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Well, from what I read in the book "The Eyes of Orion", you take the bearing to a distant target, e.g. you park another tank 3km away from your position. Then you take the bearing with the compass from your commander's hatch. Then you dismount, walk 50...100m towards your reference point (that tank in the distance), and take another bearing. The difference between the two is your magnetic deviation; the opposite of it is your correction factor. Apparently this worked well for months during Desert Shield until they received a few GPS receivers more or less at the last minute before the beginning of the ground offensive. The shifting of the VIIth Corps was apparently managed by the troops without GPS devices, and still they managed find their way in the desert. It required quite some precision in measuring bearings and distances - clearly impractical in combat situations - but it could be made to work.

In principle, if you have a precise watch at your disposal, which is less of an issue today than it used to be centuries ago, in principle you could still work with a sextant when in the desert (provided that you know how to work with it and if you have tabulated ephemerides at hand).

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It is possible to use a standard compass from the top of a tank, but your experience may vary. :) Although we had an early GPS unit on my track during the first Gulf War, it was often inaccurate due to a poor built-in antenna. At one point we were forced to dead reckon at night with just a compass and some NODs after becoming separated from the rest of the troop - not fun at all, but it did work...as long as you keep the compass well above the turret top. Still, basic tank navigation is all about terrain association, knowing where you are before you start, and having at least general idea of were you're going.

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Well. I have 10 years of first-hand knowledge of navigating on armoured vehicles, but we never used compasses - never brought a compass near my tank. Specifically for the reasons mentioned above. I never tried using a compass, I just accepted the idea that that was unfeasible. In the first few years we got by on maps alone (not so hard when you're used to it), and eventually we received vehicle-mounted GPS which gave us the grid. And then BMS came along.
Well, from what I read in the book "The Eyes of Orion", you take the bearing to a distant target, e.g. you park another tank 3km away from your position. Then you take the bearing with the compass from your commander's hatch. Then you dismount, walk 50...100m towards your reference point (that tank in the distance), and take another bearing. The difference between the two is your magnetic deviation; the opposite of it is your correction factor. Apparently this worked well for months during Desert Shield until they received a few GPS receivers more or less at the last minute before the beginning of the ground offensive. The shifting of the VIIth Corps was apparently managed by the troops without GPS devices, and still they managed find their way in the desert. It required quite some precision in measuring bearings and distances - clearly impractical in combat situations - but it could be made to work.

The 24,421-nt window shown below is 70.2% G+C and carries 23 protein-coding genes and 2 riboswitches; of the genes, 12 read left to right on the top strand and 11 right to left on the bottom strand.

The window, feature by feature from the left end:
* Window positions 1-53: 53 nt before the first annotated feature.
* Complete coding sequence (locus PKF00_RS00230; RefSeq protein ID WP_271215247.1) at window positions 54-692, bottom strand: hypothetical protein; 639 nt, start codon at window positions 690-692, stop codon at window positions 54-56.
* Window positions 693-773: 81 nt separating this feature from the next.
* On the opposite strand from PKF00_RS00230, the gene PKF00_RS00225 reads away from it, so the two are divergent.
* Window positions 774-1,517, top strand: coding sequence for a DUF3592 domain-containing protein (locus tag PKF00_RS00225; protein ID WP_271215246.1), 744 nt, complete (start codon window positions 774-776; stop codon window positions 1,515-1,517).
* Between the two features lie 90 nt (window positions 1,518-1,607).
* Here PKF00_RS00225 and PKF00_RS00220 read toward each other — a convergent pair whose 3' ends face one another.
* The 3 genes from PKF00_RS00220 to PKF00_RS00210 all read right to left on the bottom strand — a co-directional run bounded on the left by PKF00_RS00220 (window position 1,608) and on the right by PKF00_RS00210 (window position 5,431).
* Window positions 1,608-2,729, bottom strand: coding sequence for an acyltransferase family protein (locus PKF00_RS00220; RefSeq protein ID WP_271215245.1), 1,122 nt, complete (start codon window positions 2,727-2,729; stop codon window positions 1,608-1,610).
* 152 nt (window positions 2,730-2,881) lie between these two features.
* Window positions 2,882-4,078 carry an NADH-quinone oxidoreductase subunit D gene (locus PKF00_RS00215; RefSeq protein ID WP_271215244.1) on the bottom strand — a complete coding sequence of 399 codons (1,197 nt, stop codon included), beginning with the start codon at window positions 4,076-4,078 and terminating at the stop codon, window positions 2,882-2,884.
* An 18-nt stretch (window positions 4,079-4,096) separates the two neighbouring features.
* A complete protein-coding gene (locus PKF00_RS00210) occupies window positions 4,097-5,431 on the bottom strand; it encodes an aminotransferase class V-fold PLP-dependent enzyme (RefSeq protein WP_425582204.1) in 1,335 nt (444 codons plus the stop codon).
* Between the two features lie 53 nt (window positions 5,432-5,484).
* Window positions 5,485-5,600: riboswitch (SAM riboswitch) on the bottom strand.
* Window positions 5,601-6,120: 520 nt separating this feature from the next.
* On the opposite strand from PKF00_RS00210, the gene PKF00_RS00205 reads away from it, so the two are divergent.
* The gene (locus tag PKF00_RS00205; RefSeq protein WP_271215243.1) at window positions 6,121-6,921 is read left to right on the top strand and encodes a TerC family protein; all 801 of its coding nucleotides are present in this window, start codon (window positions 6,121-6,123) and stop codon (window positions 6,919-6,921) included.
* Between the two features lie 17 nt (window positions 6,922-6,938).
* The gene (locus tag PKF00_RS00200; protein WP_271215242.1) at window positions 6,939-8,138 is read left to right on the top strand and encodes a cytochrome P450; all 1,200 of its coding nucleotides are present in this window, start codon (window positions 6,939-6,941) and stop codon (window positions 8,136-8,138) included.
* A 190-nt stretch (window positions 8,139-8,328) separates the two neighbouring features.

In principle, if you have a precise watch at your disposal, which is less of an issue today than it used to be centuries ago, in principle you could still work with a sextant when in the desert (provided that you know how to work with it and if you have tabulated ephemerides at hand).

It is possible to use a standard compass from the top of a tank, but your experience may vary. :) Although we had an early GPS unit on my track during the first Gulf War, it was often inaccurate due to a poor built-in antenna. At one point we were forced to dead reckon at night with just a compass and some NODs after becoming separated from the rest of the troop - not fun at all, but it did work...as long as you keep the compass well above the turret top. Still, basic tank navigation is all about terrain association, knowing where you are before you start, and having at least general idea of were you're going.

Thanks guys. Really useful stuff:). Out of interest what kind of magnitude deviation might be experienced with say a Abrams / challenger type tank? More than 10 degrees?

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Thanks guys. Really useful stuff:). Out of interest what kind of magnitude deviation might be experienced with say a Abrams / challenger type tank? More than 10 degrees?

No, nonono. You can at least navigate to about 5° precision; if you're careful and precise, less than 3°. Of course, even 3° can add up if you're forced to use dead reckoning for an extended time, and the odometer - while being much better than counting steps, isn't exactly a high precision instrument either.

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No, nonono. You can at least navigate to about 5° precision; if you're careful and precise, less than 3°. Of course, even 3° can add up if you're forced to use dead reckoning for an extended time, and the odometer - while being much better than counting steps, isn't exactly a high precision instrument either.

OK that doesn't sound too bad. I'm used to seeing about 3-5 degrees in various aircraft. Because I hadn't experienced it, I figured that a 70 ton lump of steel would have a greater effect.